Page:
A letter from Methodists Associated Representing the Cause of Hispanic Americans—MARCHA—calls upon United Methodists to be sensitive to the plight of immigrants this Christmas seasons. The letter is signed by retired Bishop Elias Galvan, interim CEO, and the organization's president, Rev. David Maldonado Jr., who list problems that they say Latinos are plagued with.
"During this Christmas season, when we remember [that Jesus was] born to parents journeying in a foreign land for the sake of their survival," the letter states, "we invite The United Methodist Church to join MARCHA in standing against the negative and anti-Latino forces and voices around us. Let us be truly The United Methodist Church."
How's that again? "Journeying in a foreign land for the sake of their survival?" What Bible do the good people at MARCHA read? The Bible I am familiar with tells us that Mary and Joseph, the future parents of Jesus, were in Bethlehem where Joseph was born to register for the census or to pay taxes, depending upon which version you like, at the demand of emperor Caesar Augustus. That's just a little different than being in a foreign land for the sake of survival.
This twisting of the Christmas story to draw a fallacious, self-serving parallel is vaguely reminiscent of Hillary Clinton's efforts a few years ago when she made a similarly erroneous charge, claiming that Mary and Joseph were homeless people. We might expect such cheap tricks from a politician, but most of us expect a Methodist bishop and minister to be more forthright or at least to know their scripture.
The letter goes on to say that "Latinos face daily suspicion of their citizenship and rights as residents of our communities," and that "they are subjected to racial profiling and suspicion as they seek employment, housing, or simply driving down the street." Asking Latino families "to prove their citizenship in order to rent a house, to be employed or enroll their children in school" is "legalized racism," the letter says.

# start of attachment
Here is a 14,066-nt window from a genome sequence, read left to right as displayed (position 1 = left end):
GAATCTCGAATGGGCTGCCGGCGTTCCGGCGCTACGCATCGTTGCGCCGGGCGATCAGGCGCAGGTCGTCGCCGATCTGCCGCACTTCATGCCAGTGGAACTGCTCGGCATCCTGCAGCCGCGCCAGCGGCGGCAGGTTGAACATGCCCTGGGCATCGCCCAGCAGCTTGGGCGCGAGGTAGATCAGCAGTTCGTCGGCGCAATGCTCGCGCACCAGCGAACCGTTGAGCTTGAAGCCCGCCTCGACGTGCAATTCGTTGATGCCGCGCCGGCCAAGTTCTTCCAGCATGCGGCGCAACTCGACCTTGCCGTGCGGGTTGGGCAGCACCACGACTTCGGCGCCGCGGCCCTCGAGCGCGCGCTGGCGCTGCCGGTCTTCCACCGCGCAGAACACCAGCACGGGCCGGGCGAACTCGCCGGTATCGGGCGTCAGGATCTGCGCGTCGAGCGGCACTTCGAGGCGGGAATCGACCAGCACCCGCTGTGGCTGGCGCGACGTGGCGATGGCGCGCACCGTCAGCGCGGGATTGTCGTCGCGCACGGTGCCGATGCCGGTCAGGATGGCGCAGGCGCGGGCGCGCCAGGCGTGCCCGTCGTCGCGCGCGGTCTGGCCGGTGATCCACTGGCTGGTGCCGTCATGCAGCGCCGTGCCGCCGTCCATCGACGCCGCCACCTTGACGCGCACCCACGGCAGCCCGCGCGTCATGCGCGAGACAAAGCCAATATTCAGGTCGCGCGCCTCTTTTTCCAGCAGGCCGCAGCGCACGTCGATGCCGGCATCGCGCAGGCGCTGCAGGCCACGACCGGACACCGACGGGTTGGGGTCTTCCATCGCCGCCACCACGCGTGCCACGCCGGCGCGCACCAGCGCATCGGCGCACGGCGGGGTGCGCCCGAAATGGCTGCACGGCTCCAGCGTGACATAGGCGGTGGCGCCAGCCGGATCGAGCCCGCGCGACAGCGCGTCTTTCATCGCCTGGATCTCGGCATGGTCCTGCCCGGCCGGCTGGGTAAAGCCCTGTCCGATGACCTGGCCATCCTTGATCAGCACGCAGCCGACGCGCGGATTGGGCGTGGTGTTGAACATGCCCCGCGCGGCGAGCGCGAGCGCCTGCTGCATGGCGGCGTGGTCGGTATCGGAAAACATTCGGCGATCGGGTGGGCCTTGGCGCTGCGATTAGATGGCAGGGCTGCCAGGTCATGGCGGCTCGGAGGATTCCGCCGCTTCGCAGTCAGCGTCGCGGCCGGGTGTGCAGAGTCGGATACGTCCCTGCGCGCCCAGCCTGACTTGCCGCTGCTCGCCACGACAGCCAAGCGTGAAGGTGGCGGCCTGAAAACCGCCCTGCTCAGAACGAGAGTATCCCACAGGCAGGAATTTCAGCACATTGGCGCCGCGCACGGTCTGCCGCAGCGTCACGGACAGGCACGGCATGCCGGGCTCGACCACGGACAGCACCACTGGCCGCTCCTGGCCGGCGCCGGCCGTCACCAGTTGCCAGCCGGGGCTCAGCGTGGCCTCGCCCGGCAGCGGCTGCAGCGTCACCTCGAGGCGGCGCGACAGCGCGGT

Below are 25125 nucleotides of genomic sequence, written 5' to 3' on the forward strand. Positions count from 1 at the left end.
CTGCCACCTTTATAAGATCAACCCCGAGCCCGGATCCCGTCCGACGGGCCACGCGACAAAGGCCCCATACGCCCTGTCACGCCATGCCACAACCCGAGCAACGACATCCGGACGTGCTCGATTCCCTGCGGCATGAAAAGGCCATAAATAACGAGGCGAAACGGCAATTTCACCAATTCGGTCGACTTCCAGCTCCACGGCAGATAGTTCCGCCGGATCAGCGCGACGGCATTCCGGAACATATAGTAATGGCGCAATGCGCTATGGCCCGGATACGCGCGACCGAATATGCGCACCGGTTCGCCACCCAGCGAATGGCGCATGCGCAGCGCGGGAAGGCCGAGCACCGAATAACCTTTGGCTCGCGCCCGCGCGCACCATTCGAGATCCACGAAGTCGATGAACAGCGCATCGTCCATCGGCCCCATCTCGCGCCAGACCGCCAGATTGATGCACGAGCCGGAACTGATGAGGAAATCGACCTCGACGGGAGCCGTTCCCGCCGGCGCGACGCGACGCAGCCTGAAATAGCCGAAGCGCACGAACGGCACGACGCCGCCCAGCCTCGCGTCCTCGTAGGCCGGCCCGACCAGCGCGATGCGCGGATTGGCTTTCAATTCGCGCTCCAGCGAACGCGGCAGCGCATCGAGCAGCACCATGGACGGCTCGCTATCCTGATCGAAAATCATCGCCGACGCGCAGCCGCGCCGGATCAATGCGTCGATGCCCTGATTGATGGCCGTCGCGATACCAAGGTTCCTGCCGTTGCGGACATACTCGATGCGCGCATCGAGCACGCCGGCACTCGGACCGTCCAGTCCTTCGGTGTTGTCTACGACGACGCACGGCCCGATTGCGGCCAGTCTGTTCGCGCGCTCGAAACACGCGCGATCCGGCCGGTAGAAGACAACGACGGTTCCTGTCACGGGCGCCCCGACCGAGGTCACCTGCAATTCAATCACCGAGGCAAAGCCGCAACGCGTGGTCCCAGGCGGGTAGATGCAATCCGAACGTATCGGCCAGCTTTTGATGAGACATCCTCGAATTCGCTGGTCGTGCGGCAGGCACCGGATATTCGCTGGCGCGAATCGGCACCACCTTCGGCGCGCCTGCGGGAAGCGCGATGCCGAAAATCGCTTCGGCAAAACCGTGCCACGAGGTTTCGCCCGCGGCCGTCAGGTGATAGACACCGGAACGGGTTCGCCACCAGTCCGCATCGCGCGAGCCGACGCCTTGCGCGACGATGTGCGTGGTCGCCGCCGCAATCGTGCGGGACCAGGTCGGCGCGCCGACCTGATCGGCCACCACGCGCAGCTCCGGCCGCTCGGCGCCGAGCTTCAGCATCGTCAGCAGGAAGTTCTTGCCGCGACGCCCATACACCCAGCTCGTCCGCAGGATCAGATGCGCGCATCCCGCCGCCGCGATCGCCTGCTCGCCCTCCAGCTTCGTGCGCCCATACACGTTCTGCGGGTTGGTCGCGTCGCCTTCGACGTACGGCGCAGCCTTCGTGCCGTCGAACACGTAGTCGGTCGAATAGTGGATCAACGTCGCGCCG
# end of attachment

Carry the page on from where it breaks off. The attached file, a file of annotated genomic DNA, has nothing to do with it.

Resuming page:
Methinks that MARCHA protests too much. There are, after all, some 20 million Latinos in the US illegally, and it is against the law to hire illegals and to assist them in remaining in the US illegally. And with the increased focus on stopping illegals from entering the country, smart employers will be careful whom they hire, and landlords and school officials will be wise to do likewise.
This defensive, victim attitude is similar to the attitude of some Muslims, who can't understand why Americans are suspicious of young Muslim men on airplanes.
MARCHA wants the Methodists to stand against the treatment they call racism, to oppose what they view as anti-immigrant and anti-Latino laws enacted by cities and states, and also to support Latinos subjected to bad treatment.
What the Methodists decide to do on this issue is their business, but one would hope that they base their decision on the fundamental tenets of their religion, and not succumb to the dishonestly twisted facts about Jesus' birth that MARCHA employed in its letter. And we would hope that the governing body of the Methodist Church would not encourage its adherents to break their country's laws to satisfy MARCHA's narrow aims.